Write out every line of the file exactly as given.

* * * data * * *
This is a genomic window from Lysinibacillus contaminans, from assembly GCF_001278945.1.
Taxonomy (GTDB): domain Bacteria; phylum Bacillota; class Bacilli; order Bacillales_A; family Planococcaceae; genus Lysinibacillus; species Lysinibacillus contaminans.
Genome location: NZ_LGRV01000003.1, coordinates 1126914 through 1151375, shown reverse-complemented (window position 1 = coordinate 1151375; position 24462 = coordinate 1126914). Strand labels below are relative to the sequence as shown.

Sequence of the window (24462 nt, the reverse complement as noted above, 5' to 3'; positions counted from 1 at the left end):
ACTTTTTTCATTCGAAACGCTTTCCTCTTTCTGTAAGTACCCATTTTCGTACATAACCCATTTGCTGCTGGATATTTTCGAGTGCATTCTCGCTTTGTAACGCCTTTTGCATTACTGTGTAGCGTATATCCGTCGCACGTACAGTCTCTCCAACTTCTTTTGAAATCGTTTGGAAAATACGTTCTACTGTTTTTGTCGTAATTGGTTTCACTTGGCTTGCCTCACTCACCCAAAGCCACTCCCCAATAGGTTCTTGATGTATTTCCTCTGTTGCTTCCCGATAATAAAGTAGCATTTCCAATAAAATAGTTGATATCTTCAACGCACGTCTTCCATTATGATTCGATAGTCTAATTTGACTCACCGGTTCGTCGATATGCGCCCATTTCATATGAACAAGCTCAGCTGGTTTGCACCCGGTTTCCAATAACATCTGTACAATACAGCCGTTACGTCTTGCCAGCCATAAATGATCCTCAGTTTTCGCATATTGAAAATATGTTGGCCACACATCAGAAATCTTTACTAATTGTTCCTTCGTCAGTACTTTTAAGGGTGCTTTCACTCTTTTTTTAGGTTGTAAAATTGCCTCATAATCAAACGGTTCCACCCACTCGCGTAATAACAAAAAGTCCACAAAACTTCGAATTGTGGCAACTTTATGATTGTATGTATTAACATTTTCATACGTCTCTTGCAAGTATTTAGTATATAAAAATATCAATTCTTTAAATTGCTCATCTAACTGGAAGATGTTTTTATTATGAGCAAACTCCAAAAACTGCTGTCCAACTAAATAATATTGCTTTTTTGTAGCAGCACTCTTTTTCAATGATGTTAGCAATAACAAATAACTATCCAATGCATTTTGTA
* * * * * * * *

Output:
This is a genomic window from Lysinibacillus contaminans, from assembly GCF_001278945.1.
Taxonomy (GTDB): domain Bacteria; phylum Bacillota; class Bacilli; order Bacillales_A; family Planococcaceae; genus Lysinibacillus; species Lysinibacillus contaminans.
Genome location: NZ_LGRV01000003.1, coordinates 1126914 through 1151375, shown reverse-complemented (window position 1 = coordinate 1151375; position 24462 = coordinate 1126914). Strand labels below are relative to the sequence as shown.

Sequence of the window (24462 nt, the reverse complement as noted above, 5' to 3'; positions counted from 1 at the left end):
ACTTTTTTCATTCGAAACGCTTTCCTCTTTCTGTAAGTACCCATTTTCGTACATAACCCATTTGCTGCTGGATATTTTCGAGTGCATTCTCGCTTTGTAACGCCTTTTGCATTACTGTGTAGCGTATATCCGTCGCACGTACAGTCTCTCCAACTTCTTTTGAAATCGTTTGGAAAATACGTTCTACTGTTTTTGTCGTAATTGGTTTCACTTGGCTTGCCTCACTCACCCAAAGCCACTCCCCAATAGGTTCTTGATGTATTTCCTCTGTTGCTTCCCGATAATAAAGTAGCATTTCCAATAAAATAGTTGATATCTTCAACGCACGTCTTCCATTATGATTCGATAGTCTAATTTGACTCACCGGTTCGTCGATATGCGCCCATTTCATATGAACAAGCTCAGCTGGTTTGCACCCGGTTTCCAATAACATCTGTACAATACAGCCGTTACGTCTTGCCAGCCATAAATGATCCTCAGTTTTCGCATATTGAAAATATGTTGGCCACACATCAGAAATCTTTACTAATTGTTCCTTCGTCAGTACTTTTAAGGGTGCTTTCACTCTTTTTTTAGGTTGTAAAATTGCCTCATAATCAAACGGTTCCACCCACTCGCGTAATAACAAAAAGTCCACAAAACTTCGAATTGTGGCAACTTTATGATTGTATGTATTAACATTTTCATACGTCTCTTGCAAGTATTTAGTATATAAAAATATCAATTCTTTAAATTGCTCATCTAACTGGAAGATGTTTTTATTATGAGCAAACTCCAAAAACTGCTGTCCAACTAAATAATATTGCTTTTTTGTAGCAGCACTCTTTTTCAATGATGTTAGCAATAACAAATAACTATCCAATGCATTTTGTA